The Cowboys tried to finagle a trade for quarterback Tony Romo, via a string of coy and at times inconsistent comments and leaks from the team (recently, they got at least one media member to go with the idea that they’re in no hurry to resolve the situation). Ultimately, a trade didn’t work out, and the Cowboys did what they should have done all along, given the unique circumstances of the case.
The circumstances of the case remain unique as Romo becomes a free agent for the first time since he signed with the Cowboys as an undrafted free agent nearly 14 years ago. He had been due to make $14 million this year, but any team that signs him will want protections against Romo getting injured again. And Tony is sufficiently reasonable to recognize the fairness of that approach.
The Broncos and Texans have emerged as the primary destinations, in the estimation of the media. Romo, per a source with knowledge of the situation, will weigh all options. And that could (key word “could”) include some teams that have yet to be publicly identified.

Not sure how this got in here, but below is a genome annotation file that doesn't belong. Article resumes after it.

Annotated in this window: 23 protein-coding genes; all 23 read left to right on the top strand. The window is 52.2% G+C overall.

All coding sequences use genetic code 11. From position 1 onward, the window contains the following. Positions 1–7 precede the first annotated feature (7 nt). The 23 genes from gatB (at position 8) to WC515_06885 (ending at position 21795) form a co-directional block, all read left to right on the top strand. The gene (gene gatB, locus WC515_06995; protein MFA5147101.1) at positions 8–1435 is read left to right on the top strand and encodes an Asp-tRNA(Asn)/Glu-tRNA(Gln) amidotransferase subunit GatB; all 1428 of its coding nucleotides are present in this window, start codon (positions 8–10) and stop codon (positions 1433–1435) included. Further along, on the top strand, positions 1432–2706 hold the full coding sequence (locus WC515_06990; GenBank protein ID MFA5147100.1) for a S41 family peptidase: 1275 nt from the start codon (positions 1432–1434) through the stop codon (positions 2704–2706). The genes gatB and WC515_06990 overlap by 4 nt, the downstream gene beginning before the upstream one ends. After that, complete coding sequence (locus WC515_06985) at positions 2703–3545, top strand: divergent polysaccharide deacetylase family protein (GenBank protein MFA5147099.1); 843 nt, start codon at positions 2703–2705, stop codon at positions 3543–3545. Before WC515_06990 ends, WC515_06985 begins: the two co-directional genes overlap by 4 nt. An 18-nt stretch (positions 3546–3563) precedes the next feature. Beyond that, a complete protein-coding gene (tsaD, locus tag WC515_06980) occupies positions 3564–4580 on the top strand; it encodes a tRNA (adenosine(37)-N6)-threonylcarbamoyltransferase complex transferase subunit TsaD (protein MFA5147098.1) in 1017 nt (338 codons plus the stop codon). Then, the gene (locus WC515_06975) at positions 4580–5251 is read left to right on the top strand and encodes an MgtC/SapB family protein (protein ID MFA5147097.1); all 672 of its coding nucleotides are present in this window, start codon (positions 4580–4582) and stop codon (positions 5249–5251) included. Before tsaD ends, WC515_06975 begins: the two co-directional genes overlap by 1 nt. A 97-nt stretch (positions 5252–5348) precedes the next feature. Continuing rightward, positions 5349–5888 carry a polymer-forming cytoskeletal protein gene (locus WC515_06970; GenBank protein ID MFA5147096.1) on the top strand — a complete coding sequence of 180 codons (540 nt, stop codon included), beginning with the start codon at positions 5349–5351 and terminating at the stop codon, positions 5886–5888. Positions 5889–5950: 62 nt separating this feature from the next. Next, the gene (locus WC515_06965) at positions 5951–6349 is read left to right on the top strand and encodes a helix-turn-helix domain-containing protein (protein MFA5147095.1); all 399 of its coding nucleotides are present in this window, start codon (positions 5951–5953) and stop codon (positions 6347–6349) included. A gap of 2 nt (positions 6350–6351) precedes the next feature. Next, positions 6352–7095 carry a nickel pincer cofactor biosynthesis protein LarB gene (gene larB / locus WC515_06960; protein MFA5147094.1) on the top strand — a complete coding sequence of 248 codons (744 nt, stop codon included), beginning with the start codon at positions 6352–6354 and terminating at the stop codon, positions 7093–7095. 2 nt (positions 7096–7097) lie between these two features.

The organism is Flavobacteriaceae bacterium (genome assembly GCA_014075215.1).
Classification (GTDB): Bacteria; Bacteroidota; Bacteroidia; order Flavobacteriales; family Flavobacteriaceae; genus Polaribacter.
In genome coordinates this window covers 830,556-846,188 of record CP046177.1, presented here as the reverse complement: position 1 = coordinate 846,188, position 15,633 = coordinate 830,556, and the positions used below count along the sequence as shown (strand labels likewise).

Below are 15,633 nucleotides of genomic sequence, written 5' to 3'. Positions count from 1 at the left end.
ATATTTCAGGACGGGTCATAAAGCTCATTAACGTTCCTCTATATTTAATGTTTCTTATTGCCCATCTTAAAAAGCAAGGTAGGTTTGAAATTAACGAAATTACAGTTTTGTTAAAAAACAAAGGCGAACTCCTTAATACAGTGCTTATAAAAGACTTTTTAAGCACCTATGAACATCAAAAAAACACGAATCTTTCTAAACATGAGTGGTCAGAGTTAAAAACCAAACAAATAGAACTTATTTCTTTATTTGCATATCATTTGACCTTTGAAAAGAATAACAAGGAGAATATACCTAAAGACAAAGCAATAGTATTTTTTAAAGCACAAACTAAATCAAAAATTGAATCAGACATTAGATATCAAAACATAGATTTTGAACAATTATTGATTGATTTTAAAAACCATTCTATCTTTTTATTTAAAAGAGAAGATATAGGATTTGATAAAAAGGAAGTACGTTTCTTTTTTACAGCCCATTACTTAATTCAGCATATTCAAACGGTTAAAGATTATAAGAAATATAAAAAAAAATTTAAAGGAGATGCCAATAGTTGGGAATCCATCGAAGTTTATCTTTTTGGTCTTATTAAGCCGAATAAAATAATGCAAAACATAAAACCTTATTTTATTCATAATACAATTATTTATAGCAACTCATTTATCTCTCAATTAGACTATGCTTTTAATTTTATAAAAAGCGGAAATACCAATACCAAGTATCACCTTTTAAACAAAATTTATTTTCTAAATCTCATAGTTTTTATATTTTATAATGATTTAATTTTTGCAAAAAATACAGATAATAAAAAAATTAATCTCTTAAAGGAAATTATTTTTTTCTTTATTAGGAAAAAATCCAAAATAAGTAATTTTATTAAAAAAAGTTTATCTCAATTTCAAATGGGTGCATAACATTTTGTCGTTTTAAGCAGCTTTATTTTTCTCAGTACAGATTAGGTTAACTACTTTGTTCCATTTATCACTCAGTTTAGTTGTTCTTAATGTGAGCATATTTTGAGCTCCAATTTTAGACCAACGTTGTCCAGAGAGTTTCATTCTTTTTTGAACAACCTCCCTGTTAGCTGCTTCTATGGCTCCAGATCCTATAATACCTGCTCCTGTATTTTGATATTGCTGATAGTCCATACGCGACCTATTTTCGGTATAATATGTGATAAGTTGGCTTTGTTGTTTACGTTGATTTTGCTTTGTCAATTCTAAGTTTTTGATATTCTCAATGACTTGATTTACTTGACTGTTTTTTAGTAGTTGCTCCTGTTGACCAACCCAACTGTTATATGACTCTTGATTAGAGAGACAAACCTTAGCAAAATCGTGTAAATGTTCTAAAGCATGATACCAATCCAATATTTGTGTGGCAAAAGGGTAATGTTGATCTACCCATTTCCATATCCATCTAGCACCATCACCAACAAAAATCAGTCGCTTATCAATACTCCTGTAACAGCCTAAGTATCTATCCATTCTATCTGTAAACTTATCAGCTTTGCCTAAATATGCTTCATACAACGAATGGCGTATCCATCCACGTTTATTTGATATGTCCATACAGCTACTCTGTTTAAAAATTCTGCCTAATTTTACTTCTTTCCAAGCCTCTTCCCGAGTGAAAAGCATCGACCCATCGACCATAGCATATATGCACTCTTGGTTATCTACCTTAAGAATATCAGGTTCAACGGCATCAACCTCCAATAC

It has been believed that Romo would agree to avoid certain of those options in exchange for the team’s decision to cut him loose early in the league year. Under the designation of the transaction, the Cowboys will realize no benefit from cutting Romo until June 1. They could have dragged this out at least until the start of the offseason program, if they had wanted to continue to try to leverage a trade.
The Texans have not yet said anything about wanting, or not wanting, Romo. After he conceded the starting job to Dak Prescott during a November press conference, John McClain of the Houston Chronicle said on PFT Live that the Texans would not pursue Romo. If they do, they’ll have to navigate the second year of Brock Osweiler’s contract, which pays out $16 million this year.
The Broncos gradually have emerged as a viable destination for Romo, but they’ll surely want to proceed on their own terms. They drove a hard bargain last year with Colin Kaepernick, and ultimately didn’t sign him. This year, the dilemma arises from the desire to win now with Romo versus the importance of building for the future with Paxton Lynch or Trevor Siemian.